In FIG. 9 there is shown the square circuit where an element X in the Galois field input at terminals A0, A1, . . . A7 is squared and the value X2 is output at terminals Y0, Y1, . . . Y7. For example, when α1 (01000000) is input and (00100000) is output, A0=0, A1=1, and A2=A3=. . . A7=0 are input, and Y0=Y1=0, Y2=1, and Y3=Y4=. . . Y7=0 are output. In FIGS. 4, 5, and 6, the number adjacent to / means the number of leads. For example, /6 indicates six parallel leads.
How the decoder determines an error location and value from a syndrome will be described with reference to the drawings.
First, how the initial values up to point b of FIG. 13 are set will be described. The registers 17, 18, 22, 23, and 24, the register file 14, the counters, the RAM A 11, and RAM B 12 are cleared. The coefficient `01` of M1(z)=z16 and the coefficient `01` of U1'(z)=1 are fed to the RAM A 11. The expression `xx` means hexadecimal data. The counters 5 and 6, which indicate the RAM addresses for writing the above data, show the degrees of the respective polynomials. For example, the coefficient `01` of M1(z)=z16 and the coefficient `01` of U1'(z)=1 are written at the addresses `10` and `00`, respectively. The index registers ADLA 7 and ADLB 8 are used so that M2(z), U1'(z), M1(z), and U2(z) may not overlap. The highest degree `10` of M1(z)=z16 is fed to AD2 of the register file 14.
The syndrome data S15, S14, . . . , S1, S0 obtained from the syndrome computation are fed in sequence from the highest degree to the register 24 through the terminal 8 as coefficients of a syndrome polynomial S(z)=S15z15 +S14z14 +. . . +S1z+S0. The coefficients S15, S14, . . . , S1, S0 latched in the register 24 are fed to the RAM A 11 as they are. At this point, if the GLU 19 finds that the coefficient of S(z) is not `00`, it feeds `1` to the flag register F5. At the same time, it makes a choice through the selector 16 so that the data Ca of the counter 5 may be fed to AD1 of the register file 14. When the feeding of S(z) to the RAM A 11 is completed, the highest degree of S(z) is stored at AD1 of the register file 14 by means of the degree latch circuit 15 as described later. The data assignments in the RAMs 11 and 12 and the register file 14 when the inital setting is completed (at the point b of FIG. 13) are shown in the column a of FIG. 10.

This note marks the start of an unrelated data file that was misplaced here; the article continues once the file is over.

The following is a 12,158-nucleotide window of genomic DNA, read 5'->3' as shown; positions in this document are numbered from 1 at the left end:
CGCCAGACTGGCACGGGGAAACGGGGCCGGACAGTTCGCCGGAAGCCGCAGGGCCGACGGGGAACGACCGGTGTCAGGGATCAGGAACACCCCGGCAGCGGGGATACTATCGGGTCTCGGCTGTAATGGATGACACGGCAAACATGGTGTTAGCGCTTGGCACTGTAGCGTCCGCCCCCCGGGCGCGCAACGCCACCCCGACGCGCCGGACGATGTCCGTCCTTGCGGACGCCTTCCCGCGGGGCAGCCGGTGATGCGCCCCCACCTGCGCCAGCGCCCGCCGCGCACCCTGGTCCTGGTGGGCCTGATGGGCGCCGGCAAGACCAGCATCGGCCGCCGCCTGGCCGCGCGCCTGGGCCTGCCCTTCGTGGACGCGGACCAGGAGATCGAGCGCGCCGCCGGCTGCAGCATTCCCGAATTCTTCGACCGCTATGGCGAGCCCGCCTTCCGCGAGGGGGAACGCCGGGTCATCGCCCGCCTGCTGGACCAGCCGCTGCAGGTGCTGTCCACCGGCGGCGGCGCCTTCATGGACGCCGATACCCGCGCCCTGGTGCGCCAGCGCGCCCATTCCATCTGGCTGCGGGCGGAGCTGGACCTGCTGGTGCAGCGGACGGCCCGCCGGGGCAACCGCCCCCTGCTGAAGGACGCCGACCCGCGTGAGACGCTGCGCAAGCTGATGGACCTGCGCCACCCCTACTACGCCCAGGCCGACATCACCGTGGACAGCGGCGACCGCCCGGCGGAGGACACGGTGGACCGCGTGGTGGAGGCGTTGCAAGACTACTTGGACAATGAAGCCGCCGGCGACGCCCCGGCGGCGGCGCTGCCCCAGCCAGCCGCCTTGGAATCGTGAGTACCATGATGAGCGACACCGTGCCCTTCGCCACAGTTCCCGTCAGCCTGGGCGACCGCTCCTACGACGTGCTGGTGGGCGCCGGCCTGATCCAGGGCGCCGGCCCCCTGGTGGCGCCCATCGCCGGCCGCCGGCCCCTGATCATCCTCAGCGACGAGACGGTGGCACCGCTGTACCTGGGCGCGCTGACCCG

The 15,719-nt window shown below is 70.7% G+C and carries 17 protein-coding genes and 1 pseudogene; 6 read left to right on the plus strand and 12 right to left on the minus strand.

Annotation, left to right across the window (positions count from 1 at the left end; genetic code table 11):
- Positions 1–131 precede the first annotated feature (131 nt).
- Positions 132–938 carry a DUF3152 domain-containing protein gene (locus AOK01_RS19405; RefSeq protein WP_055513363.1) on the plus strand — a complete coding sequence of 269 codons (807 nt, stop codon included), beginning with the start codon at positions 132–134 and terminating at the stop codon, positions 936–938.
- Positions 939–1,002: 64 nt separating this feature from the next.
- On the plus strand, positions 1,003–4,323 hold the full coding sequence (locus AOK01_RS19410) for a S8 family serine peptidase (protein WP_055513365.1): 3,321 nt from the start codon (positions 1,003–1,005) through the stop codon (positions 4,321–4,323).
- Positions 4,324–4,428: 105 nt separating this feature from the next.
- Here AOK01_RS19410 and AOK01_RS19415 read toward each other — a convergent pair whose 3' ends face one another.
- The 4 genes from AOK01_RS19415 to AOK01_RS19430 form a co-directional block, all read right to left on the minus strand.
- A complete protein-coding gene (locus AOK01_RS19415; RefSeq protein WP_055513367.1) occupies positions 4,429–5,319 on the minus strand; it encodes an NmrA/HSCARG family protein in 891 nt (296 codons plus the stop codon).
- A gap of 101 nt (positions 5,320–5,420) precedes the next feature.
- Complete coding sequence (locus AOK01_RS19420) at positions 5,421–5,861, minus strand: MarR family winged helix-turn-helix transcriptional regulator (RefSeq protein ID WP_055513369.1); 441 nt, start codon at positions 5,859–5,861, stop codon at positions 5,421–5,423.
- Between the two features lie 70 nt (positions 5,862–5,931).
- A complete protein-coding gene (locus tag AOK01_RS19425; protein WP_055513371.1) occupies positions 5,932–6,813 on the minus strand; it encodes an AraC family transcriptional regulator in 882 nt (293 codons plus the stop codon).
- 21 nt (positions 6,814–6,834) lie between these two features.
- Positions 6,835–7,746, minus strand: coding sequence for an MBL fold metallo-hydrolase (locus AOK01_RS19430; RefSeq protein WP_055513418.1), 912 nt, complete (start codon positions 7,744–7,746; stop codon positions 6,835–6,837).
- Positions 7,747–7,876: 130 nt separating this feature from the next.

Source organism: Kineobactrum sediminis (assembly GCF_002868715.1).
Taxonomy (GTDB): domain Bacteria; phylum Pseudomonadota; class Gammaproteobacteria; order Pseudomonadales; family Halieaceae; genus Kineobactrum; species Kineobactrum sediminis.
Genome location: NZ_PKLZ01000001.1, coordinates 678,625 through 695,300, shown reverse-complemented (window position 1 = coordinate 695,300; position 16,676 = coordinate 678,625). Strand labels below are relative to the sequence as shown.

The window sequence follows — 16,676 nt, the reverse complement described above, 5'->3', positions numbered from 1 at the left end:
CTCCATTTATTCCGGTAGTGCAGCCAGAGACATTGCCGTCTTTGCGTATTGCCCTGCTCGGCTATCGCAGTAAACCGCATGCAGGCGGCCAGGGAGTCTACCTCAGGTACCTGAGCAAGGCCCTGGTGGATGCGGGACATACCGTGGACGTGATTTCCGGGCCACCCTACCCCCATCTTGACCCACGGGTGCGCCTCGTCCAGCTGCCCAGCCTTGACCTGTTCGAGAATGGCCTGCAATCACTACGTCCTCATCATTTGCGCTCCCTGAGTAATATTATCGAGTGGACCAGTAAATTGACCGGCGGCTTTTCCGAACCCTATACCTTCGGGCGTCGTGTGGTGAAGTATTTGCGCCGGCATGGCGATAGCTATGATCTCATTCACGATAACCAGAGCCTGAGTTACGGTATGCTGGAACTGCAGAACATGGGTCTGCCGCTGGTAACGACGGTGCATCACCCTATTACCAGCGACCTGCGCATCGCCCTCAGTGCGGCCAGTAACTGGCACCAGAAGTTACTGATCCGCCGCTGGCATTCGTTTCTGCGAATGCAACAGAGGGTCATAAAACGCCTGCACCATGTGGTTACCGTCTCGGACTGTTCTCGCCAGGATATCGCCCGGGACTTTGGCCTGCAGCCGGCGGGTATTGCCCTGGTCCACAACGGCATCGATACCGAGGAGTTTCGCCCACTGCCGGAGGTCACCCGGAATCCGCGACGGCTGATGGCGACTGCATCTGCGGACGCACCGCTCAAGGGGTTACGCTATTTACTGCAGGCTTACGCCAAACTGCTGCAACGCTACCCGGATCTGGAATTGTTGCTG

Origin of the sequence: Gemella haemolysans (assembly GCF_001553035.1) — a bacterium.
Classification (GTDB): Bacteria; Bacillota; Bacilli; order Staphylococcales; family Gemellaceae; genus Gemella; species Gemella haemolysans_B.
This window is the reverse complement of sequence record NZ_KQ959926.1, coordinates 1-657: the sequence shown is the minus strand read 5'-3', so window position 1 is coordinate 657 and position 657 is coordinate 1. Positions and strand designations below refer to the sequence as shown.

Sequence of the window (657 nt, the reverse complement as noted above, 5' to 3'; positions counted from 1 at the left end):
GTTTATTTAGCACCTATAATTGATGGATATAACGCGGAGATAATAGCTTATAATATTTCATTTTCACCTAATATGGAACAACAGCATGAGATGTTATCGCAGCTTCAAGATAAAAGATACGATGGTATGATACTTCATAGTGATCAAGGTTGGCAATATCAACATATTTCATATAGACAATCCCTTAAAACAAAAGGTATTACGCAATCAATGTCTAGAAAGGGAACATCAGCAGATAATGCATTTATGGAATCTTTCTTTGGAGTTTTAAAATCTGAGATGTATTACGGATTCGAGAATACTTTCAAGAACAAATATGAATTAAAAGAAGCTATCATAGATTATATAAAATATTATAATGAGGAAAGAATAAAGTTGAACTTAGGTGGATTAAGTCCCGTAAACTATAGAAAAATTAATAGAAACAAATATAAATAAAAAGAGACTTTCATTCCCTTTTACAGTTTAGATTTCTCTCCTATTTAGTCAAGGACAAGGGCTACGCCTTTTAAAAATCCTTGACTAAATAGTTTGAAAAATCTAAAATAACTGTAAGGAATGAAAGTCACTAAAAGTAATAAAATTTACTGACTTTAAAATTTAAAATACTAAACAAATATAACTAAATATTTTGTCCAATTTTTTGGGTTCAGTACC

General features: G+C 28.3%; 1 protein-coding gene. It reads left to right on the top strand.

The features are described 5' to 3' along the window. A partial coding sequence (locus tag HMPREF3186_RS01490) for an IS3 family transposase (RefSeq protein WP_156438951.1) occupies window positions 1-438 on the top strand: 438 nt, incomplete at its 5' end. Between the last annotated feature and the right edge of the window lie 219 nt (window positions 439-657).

The operation of the degree latch circuit, a feature of the invention, will be described. An example of the degree latch circuit is shown in FIG. 8. In this example, when the terminal MI is `1`, the degree latch circuit operates. The signal `1` at the terminals W1, W2, W3, or W4 means a write command at AD1, AD2, AD3, or AD4 of the register file 14, and the signal `0` at the output terminal EN1, EN2, EN3, or EN4 makes AD1, AD2, AD3, or AD4 write enable. For example, if it is desired to latch the highest degree of S(z) at the address AD1 of the register file 14, the following procedure may be employed.
First, a signal `1` is fed to the terminal MI before the coefficients of S(z) are fed to the register 24. The flag input terminal FL is connected to the flag register F5 at the terminal T5 and has an output `0`. A signal `1` is fed to the terminal W1 for writing at AD1. The input `1` to the terminal MI is latched in the flip-flop R1 in timing with the clock T. If the output Q of the flip-flop R1 is `0` or its output QC is `1`, the gate G1 outputs `1` unconditionaly so that the output terminal EN1 always outputs `0` when the input terminal W1 is `1`, thus becoming write enable. The flip-flops R2 and R3 are kept under the reset condition.
On the other hand, when a signal `1` at the terminal MI is latched and the output Q of the flip-flop R1 is `1` or its output QC is `0`, the condition QC of the flip-flop R3 is output at the gate G1. The flip-flops R2 and R3 are released from the reset condition a half the clock unit after Q of the flip-flop R1 becomes `1`. At this point, a signal `1` is output at QC of the flip-flop R3 so that the gate G1 outputs `1`. If the terminal W1 is `1`, the output terminal EN1 outputs `0` becoming write enable.